Thiabendazole uptake and storage performance of cactus pear [Opuntia ficus-indica (L.) Mill. Cv Gialla] fruit following postharvest treatments with reduced doses of fungicide at 52 degrees C.
Author(s): Schirra M, Brandolini V, Cabras P, Angioni A, Inglese P
Affiliation(s): C.N.R. Istituto per la Fisiologia della Maturazione e della Conservazione del Frutto delle Specie Arboree Mediterranee, Localita Palloni, Nuraxinieddu, 09170 Oristano, Italy. M.Schirra@imfpp.ss.cnr.it
Publication date & source: 2002-02-13, J Agric Food Chem., 50(4):739-43.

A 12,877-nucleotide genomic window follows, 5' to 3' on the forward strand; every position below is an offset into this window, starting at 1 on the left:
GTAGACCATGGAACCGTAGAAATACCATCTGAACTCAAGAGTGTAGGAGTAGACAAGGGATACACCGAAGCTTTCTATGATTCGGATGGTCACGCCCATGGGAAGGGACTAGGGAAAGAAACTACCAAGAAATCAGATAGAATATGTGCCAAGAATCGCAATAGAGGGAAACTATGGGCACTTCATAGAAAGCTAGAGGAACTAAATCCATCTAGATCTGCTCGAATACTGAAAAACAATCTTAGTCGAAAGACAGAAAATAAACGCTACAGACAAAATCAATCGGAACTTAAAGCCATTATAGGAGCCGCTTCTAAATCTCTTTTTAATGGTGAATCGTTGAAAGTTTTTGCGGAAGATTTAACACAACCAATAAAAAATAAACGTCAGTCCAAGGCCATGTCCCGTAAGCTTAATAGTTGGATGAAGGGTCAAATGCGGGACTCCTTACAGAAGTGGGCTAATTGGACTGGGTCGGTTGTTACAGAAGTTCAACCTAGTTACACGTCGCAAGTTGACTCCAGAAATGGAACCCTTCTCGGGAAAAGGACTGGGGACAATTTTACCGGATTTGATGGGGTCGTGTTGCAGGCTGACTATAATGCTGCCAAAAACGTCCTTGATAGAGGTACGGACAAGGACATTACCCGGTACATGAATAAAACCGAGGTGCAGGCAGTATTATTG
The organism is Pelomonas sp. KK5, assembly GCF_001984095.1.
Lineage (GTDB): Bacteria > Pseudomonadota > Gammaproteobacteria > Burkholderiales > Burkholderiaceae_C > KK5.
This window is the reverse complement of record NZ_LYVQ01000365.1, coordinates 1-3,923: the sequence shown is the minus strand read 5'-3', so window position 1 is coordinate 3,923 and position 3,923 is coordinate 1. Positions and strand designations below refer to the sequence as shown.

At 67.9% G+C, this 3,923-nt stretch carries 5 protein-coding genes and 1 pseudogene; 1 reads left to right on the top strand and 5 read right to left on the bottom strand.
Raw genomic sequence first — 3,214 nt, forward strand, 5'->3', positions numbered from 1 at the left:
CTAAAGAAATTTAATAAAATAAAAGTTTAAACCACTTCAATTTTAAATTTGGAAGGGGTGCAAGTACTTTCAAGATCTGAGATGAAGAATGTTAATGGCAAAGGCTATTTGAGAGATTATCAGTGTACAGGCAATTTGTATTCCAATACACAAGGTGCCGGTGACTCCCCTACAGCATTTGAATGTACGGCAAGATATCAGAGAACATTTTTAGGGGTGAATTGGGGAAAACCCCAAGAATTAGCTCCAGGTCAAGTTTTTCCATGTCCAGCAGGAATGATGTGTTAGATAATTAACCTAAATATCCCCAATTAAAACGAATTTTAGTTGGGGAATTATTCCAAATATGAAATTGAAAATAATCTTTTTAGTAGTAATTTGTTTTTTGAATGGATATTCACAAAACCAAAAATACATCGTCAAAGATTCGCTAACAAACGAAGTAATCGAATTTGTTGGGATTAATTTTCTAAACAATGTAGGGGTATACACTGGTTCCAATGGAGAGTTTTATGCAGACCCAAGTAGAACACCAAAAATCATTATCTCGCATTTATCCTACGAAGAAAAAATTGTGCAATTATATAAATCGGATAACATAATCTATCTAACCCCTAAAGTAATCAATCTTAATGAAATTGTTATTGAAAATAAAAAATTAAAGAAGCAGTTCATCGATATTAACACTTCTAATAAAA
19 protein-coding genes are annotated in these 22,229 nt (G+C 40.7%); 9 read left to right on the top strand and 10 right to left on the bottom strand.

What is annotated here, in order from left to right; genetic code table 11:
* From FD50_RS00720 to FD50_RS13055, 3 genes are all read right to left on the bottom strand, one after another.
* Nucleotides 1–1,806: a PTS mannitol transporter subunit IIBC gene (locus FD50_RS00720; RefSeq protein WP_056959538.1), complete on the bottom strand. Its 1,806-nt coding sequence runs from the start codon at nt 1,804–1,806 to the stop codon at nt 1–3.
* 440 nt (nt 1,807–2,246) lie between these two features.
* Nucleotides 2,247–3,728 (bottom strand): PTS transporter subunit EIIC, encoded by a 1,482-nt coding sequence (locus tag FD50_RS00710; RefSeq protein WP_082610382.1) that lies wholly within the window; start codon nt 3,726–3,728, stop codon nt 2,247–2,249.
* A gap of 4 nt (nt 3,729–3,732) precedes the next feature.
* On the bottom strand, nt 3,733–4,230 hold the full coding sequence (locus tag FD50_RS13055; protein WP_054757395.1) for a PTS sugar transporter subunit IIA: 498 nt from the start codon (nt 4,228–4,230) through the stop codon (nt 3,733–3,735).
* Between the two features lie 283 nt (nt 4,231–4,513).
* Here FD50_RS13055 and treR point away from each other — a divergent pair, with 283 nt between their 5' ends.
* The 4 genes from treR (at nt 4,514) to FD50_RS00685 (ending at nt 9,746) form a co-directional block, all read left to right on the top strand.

The storage response of cactus pears [Opuntia ficus-indica Miller (L.) cv. Gialla] was investigated over 6 weeks at 6 degrees C, plus an additional week of simulated marketing period (SMP) at 20 degrees C, after a 3-min dip treatment with thiabendazole (TBZ) at 1000 mg/L at 20 degrees C or 150 mg/L TBZ at 52 degrees C. Untreated fruits were used as control. Following TBZ treatments at 20 and 52 degrees C, total residues were recovered from the peel of cactus pear, as the concentration of residues in the pulp was negligible. Treatments with 1000 mg/L TBZ at 20 degrees C resulted in a 2.82 mg/kg residue uptake (active ingredient, whole-fruit basis), whereas treatment at 150 mg/L TBZ left 1.09 mg/kg. TBZ showed great persistence over both storage and SMP: on average, in the fruits treated at 20 and 52 degrees C, over 72 and 68%, respectively, of TBZ was still present after SMP. Postharvest treatments with 1000 mg/L TBZ at room temperature did not affect the expression of slight-to-moderate chilling injury (CI), but reduced severe CI by approximately 50% and decay development by 63.4% in comparison to those of untreated fruit after SMP. The effectiveness of TBZ was much higher with the treatment at 150 mg/L TBZ at 52 degrees C, providing 91% control of severe CI and approximately 89% suppression of decay; no treatment damage occurred during storage and SMP. External appearance was better in fruit treated with 150 mg/L TBZ at 52 degrees C. Respiration rate, titratable acidity, soluble solids concentration, and acetaldehyde in the flesh were not significantly influenced by treatments. Ethylene production rate and ethanol levels in the flesh were significantly higher in the TBZ-treated fruit as opposed to those in the untreated control fruit.